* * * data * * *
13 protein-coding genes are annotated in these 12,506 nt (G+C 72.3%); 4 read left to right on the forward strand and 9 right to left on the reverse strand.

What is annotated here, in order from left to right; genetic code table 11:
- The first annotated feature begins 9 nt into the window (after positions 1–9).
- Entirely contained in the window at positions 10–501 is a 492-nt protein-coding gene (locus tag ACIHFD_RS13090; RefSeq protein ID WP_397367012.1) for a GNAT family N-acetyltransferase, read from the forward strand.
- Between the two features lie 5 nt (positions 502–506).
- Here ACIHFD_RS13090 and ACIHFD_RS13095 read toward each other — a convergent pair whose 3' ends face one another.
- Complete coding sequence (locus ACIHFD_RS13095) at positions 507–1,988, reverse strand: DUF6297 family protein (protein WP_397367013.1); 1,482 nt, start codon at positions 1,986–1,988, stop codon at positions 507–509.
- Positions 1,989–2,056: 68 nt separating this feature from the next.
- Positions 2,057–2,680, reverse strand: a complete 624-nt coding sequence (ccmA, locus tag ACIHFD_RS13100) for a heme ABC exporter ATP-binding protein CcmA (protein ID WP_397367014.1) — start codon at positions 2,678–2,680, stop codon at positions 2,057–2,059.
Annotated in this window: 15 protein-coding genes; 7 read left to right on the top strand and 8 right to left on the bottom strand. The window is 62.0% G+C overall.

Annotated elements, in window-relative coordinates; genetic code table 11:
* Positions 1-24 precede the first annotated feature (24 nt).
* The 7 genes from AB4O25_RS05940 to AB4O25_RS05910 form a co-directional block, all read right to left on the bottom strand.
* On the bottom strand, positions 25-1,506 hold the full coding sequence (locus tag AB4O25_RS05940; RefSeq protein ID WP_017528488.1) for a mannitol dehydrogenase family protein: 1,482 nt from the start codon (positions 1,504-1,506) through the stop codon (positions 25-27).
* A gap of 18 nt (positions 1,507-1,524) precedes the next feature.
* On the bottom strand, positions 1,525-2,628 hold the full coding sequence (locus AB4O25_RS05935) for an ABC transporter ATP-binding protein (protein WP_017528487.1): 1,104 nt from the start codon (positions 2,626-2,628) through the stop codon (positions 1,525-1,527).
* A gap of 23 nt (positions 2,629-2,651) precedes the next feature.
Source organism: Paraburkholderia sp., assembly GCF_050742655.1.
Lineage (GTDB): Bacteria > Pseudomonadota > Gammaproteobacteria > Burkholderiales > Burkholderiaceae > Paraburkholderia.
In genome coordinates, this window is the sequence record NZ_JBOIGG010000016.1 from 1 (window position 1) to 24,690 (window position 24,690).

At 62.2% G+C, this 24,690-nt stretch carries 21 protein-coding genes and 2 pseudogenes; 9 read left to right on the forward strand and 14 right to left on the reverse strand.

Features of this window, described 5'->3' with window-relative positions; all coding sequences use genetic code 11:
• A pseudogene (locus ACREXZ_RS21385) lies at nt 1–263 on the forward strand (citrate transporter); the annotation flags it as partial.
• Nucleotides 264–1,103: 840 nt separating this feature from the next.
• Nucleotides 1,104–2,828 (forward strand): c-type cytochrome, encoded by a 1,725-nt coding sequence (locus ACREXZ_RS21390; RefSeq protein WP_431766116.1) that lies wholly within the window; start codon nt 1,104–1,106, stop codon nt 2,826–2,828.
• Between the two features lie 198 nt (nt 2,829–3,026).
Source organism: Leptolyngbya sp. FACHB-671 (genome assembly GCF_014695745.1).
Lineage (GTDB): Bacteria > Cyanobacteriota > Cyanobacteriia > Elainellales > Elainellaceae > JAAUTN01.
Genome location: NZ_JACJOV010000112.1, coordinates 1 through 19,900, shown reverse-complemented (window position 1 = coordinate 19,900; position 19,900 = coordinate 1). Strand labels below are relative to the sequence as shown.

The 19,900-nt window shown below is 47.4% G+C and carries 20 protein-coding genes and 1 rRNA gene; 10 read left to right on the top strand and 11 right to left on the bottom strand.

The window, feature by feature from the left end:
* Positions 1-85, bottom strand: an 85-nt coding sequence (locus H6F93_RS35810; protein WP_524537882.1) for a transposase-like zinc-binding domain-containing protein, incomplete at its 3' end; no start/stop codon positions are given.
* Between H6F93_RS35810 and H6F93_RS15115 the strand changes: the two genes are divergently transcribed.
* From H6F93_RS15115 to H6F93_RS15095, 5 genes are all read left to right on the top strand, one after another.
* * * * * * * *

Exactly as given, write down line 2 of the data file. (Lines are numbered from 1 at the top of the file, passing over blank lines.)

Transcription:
What is annotated here, in order from left to right; genetic code table 11: